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i know by definition it does not qualify but no stock comes close to this in the past decade none. i wonder if the rules could change because the internet is changing everything?
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<< i know by definition it does not qualify but no stock comes close to this in the past decade none. i wonder if the rules could change because the internet is changing everything? >>


I don't find that CMGI posesses any of the qualities that define a Gorilla. I don't see them as a Godzilla candidate, either, from what I read in The Gorilla Game.


There's no arguing CMGI's success, but aren't they more along the lines of a venture capitalist ("internet incubator") or a mutual fund?


rex
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I'm not overly concerned with the fact that a company may or may not exactly meet the Gorilla Game criteria at this instant. What is more important in my way of thinking, is that the basic philosophy of a company is being directed in the Gorilla direction. This one clearly is. I now have 600 shares of CMGI so I must admit to bias on the topic, but the CEO treats the shareholders very well. They initiated a program of directed IPOs which make it possible for 100 share holders to buy into any IPOs they have; unlike SFE, you get a spot in line and can buy as much of the IPO taht you might want (SFE gives 10 shares rights to buy for each 100 sh you own). I have 100 sh each of ENGA, NAVI and SILK though SILK was IPO'd before the directed shares program started. All three have been blowouts! I will always own at least 100 shares of CMGi. It is currently down a bit but with covered calls I have salvaged a significant part of that drop in price. Another thing I do is buy enough shares in any publicly traded stock that CMGI buys to acquire another 100 shares of CMGI--got 189 shares of CMGI via FCST and will acquire another 160+ shares via YESM--the 189 shares cost <$44, the l60 won't come out that well with CMGI having gone down, but the return has been fantastic. David W's goal is to add another 60 companies to their stock pile and they will all be interrelated so that the fit between companies in the stable of stocks will help one another. The cash DW raises by spinning off about 15% and retaining 85% of the lcompany being IPO'd has made CMGI a huge value concern with lots of chances to acquire others with stock and little cash. He was to have gone IPO with one a month about a year ago and evidently found that too ambitious but AltaVista will be IPO'd this quarter land I lreally want that one!. Could be wrong, but it has made me a fortune to date--My Wit Capital account where I buy the IPOs has grown from $7000 to over $40,000 since late June when I started it. I can stand that for a while! My disclaimer is that I will own 800 shares of CMGI at the time that YESM is integrated into CMGI and I plan to own a lot more in the same manner--problem is that most of the companies they buy are not publicly traded, but AOL News will give you all the action of CMGI via email as they do on any stock you choose--another good reason to stay with AOL.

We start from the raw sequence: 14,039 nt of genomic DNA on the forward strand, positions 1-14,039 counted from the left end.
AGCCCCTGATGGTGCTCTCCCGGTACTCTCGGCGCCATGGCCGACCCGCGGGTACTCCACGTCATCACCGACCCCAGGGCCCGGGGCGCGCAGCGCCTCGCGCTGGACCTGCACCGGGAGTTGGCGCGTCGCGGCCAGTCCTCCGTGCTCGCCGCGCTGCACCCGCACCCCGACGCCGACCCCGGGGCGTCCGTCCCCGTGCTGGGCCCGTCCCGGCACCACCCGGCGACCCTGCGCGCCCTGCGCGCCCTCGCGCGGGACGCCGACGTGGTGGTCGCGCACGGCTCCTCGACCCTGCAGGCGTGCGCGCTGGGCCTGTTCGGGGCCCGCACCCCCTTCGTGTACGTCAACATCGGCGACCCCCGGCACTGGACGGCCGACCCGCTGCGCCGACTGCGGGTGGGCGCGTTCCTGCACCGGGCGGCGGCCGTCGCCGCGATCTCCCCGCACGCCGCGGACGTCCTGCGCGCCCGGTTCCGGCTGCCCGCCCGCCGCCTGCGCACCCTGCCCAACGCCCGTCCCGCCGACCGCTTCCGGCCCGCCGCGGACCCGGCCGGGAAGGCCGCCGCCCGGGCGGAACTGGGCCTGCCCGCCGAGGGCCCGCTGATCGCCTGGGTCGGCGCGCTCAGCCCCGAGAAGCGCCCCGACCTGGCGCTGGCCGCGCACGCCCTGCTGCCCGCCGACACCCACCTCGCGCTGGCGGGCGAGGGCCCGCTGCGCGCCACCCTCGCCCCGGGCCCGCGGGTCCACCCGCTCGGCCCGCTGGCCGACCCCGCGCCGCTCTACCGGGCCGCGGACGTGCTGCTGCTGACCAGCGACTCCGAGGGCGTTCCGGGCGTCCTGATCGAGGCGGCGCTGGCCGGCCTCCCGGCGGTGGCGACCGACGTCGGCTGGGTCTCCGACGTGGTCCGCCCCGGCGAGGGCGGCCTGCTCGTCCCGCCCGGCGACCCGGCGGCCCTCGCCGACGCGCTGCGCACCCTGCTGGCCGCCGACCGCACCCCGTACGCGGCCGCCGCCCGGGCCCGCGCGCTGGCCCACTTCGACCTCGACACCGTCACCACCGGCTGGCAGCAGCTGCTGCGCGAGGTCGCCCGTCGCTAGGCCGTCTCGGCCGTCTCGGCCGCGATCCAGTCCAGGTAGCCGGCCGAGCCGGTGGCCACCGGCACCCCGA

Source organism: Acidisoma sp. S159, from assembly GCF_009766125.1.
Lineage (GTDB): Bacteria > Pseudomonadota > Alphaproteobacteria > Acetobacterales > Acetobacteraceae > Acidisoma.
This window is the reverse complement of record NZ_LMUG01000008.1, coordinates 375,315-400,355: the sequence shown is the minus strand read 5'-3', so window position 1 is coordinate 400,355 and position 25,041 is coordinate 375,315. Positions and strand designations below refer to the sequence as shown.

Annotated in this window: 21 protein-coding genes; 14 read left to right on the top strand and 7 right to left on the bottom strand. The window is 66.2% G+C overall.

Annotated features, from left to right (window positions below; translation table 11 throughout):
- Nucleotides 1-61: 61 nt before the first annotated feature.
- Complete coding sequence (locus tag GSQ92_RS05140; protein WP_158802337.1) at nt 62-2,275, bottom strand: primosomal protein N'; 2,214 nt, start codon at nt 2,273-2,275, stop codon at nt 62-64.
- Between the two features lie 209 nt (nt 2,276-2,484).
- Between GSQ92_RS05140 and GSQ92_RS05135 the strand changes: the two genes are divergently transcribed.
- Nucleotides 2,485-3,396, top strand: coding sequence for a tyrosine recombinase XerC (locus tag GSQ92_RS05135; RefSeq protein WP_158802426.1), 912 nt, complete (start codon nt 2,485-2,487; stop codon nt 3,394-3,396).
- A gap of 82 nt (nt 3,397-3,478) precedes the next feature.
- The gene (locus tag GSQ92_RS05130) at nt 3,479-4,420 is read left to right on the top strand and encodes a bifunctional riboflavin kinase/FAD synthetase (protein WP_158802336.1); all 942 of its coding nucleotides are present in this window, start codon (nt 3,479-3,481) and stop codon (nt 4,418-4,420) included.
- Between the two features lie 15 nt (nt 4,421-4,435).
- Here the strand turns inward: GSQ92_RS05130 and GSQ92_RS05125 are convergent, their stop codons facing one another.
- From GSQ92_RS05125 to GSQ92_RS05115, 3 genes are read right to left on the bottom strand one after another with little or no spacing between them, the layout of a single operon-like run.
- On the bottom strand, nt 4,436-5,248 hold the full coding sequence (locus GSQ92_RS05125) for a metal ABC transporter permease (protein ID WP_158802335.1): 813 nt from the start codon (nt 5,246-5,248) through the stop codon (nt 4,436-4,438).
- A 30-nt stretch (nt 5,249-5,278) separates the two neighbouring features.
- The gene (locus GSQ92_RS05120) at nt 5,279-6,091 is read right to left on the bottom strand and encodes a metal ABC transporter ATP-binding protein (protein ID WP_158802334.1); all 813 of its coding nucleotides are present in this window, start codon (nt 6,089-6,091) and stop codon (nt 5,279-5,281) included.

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I'm not overly concerned with the fact that a company may or may not exactly meet the Gorilla Game criteria at this instant. What is more important in my way of thinking, is that the basic philosophy of a company is being directed in the Gorilla direction. This one clearly is. I now have 600 shares of CMGI so I must admit to bias on the topic, but the CEO treats the shareholders very well.

I'm sorry I'm jumping all over posts like this, but I think it is important since the thread is entitled "The Gorilla Game" that we try to make sense of the criteria and theories outlined so well in the book.

What exactly does 'being directed in the gorilla direction' mean? CMGI is an incubator of Godzilla stocks and although I am happy DW treats shareholders well - this isn't a gorilla or in a gorilla game. Although I am pro CMGI (my daughter has had shares for nearly three years), I wouldn't use the misnomer of gorilla. I'm sure if you've read the book you would have no trouble agreeing on that point.

An entire topic of discussion could be opened for the incubators like ICGE, CMGI, SFE and others because I do believe it is worthy of discussion. However, in terms of technology adoption life cycles of enabling technologies - how do incubators fit into the puzzle with their mecurial holdings?

What should we call the incubators? Pregnant Godzillas?

BB


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Ben,

I'm not overly concerned with the fact that a company may or may not exactly meet the Gorilla Game criteria at this instant. What is more important in my way of thinking, is that the basic philosophy of a company is being directed in the Gorilla direction.

I understand your point and think you're using a fine approach. Having said that, I really do believe there is no risk/reward scenario on the planet equivalent to buying an enabling gorilla near the beginning of the tornado. I think the second best scenario is buying an applications Gorilla near the beginning of the tornado.

I realize that risk and reward are subjective, but I do believe that all other investments are a great distance behind those two types of Gorillas when it comes to the risk/reward scenario. The extent to which one varies might increase your potential reward (or might not) but most likely not without increasing at a far greater rate your potential for risk.

Just my opinion.

--Mike Buckley
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<<What should we call the incubators? Pregnant Godzillas?>>

Teradactyls?

Sorta the Stork meets Godzilla

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